Mother Daughter Relationships - Understanding Mothers and Daughters in Amy Tan's Joy Luck Club

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Understanding the Mothers and Daughters of The Joy Luck Club  


Amy Tan's novel, The Joy Luck Club explores a variety of mother-daughter relationships between the characters, and at some level, relationships between friends, lovers, and even enemies.  The mother-daughter relationships are most likely the different aspects of Amy Tan's relationship with her mother, and perhaps, some parts are entirely figments of her imagination.  Therefore, Amy Tan believes that ramification of cultures and tradition between a family can be burdensome and cause the family tree to fall apart.

            From the beginning of the novel, we hear Suyuan Woo tell the story of "The Joy Luck Club," a group started by some Chinese women during World War II.  June explains while remembering the memories of her mother, " 'We feasted, we laughed, we played games, lost and won, we told the best stories...we could hope to be lucky.  That hope was our only joy,' " (12).  The mothers grew up during perilous times in China.  They were raised to never forget an important outlook of their life, which was, "to desire nothing, to swallow other people's misery, to eat [their] own bitterness" (241).  For many years, the mother did not tell their daughters their stories until they were sure that their fractious offspring would listen.  By then, it is almost too late to make them understand their heritage that their mother left behind in China.  It seems that their family's legacy cannot seize their imaginations after years, decades, and centuries of blissfulness and sorrow.

            Through the eyes of the daughters, we can also see the continuation of the mother's stories, how they learned to cope in America.  With this, Amy Tan touches on an obscure, little discussed issue, which is the divergence of Chinese culture through American children born of Chinese immigrant parents.  The Chinese-American daughters try their best to become "Americanized," at the same time, casting off their heritage while their mothers watch in dismay.  For example, after the piano talent show fiasco, a quarrel breaks out between June and Suyuan.  June does not have the blind obedience "to desire nothing...to eat [her] own bitterness."  She says to herself, " 'I didn't have to do what my mother said anymore.  I wasn't her slave.  This wasn't China' " (152).  Unbeknownst to June, Suyuan only hopes and wants the best for her daughter.  She explains, " 'Only one kind of daughter can live in this house.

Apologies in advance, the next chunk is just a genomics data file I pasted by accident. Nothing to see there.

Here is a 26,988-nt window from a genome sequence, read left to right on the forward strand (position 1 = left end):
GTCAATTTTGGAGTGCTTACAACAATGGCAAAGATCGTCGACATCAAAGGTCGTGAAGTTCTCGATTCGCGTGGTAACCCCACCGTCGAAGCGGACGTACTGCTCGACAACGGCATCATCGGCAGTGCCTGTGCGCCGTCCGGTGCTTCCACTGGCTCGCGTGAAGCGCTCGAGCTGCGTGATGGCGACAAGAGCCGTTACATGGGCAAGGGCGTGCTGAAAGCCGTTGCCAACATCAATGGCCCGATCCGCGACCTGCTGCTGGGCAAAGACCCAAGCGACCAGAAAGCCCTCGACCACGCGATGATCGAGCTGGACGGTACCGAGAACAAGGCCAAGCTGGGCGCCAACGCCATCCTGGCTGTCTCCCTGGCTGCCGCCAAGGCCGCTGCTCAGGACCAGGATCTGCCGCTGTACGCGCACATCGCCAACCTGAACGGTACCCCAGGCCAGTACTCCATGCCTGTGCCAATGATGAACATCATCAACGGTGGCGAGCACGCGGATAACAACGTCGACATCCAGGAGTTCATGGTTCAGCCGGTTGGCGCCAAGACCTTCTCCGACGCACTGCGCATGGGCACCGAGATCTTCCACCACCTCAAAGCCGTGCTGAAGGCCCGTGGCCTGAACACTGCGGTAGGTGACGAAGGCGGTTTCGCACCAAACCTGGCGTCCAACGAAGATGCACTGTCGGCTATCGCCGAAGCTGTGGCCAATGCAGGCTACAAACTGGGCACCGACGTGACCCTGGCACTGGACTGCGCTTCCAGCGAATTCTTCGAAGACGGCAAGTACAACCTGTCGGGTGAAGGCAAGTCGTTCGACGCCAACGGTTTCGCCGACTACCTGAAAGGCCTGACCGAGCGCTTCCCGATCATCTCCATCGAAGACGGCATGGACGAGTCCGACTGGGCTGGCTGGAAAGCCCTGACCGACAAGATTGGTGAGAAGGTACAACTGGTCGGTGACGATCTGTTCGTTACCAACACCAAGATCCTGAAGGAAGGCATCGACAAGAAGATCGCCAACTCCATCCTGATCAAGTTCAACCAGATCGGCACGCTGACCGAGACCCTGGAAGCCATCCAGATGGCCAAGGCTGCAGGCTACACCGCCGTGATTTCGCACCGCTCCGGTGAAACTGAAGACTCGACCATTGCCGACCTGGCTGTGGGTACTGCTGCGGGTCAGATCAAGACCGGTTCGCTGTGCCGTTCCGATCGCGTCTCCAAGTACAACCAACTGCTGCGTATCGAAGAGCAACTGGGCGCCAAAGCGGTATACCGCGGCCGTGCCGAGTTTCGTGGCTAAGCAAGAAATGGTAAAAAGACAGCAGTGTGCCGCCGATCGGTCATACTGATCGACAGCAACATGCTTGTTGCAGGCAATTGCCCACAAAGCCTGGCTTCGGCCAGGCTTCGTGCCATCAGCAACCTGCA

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"Mother Daughter Relationships - Understanding Mothers and Daughters in Amy Tan's Joy Luck Club." 123HelpMe.com. 19 Jun 2018
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  Obedient daughter!' " (153).  She means that any daughter should follow her parent's request without questions, not like the American daughter who follows her own mind.  However, June answers back to her, " 'I wish you weren't my mother...I wish I were dead!' " (153).  Unfortunately, the daughters want their mother to know that social pressures to become like everyone else, and not to be different are what motivate them to resent their nationality.  They do not want to force themselves to think of their parents' suffering as a metaphor than an actual event.

            Finally, the fascinating trails and experiences the mothers went through are a testament to their enduring nature and constant devotion.  It has shown them that pure Chinese blood can be changed completely through a generation.  While, the mothers conclude their stories, the daughters finally realize the pain, heartaches, and happiness of their ancestors.  The desire of their mother to protect them, to teach them "how to lose your innocence, but not your hope.  How to laugh forever."  The daughters begin to accept this "Chinese part" of them in their blood, with "East meeting West."  Consequently, as the story ends it becomes evident that the Joy Luck Club will continue, and that there is a renewed appreciation for what it means to be Chinese among the newer generation who must now pass this bond on to their own children.

            In conclusion, Amy Tan presents conflicting views and the stories of both sides, providing the reader, and ultimately the characters, with an understanding of the manner of thinking of both the mother and the daughter.  She points out that anyone can pass a series of obstacles whenever it involves your own family.  As Nelson Mandela says,        " 'We are born to make manifest the glory...that is within us.  It's not just in some of us, it's in everyone.  And as we let our own light shine, we unconsciously give other people the permission to do the same.  As we are liberated from our own fear, our presence automatically liberates other.' "  Above all, we realize that life is uncertain, the future unknowable, the unthinkable possible.


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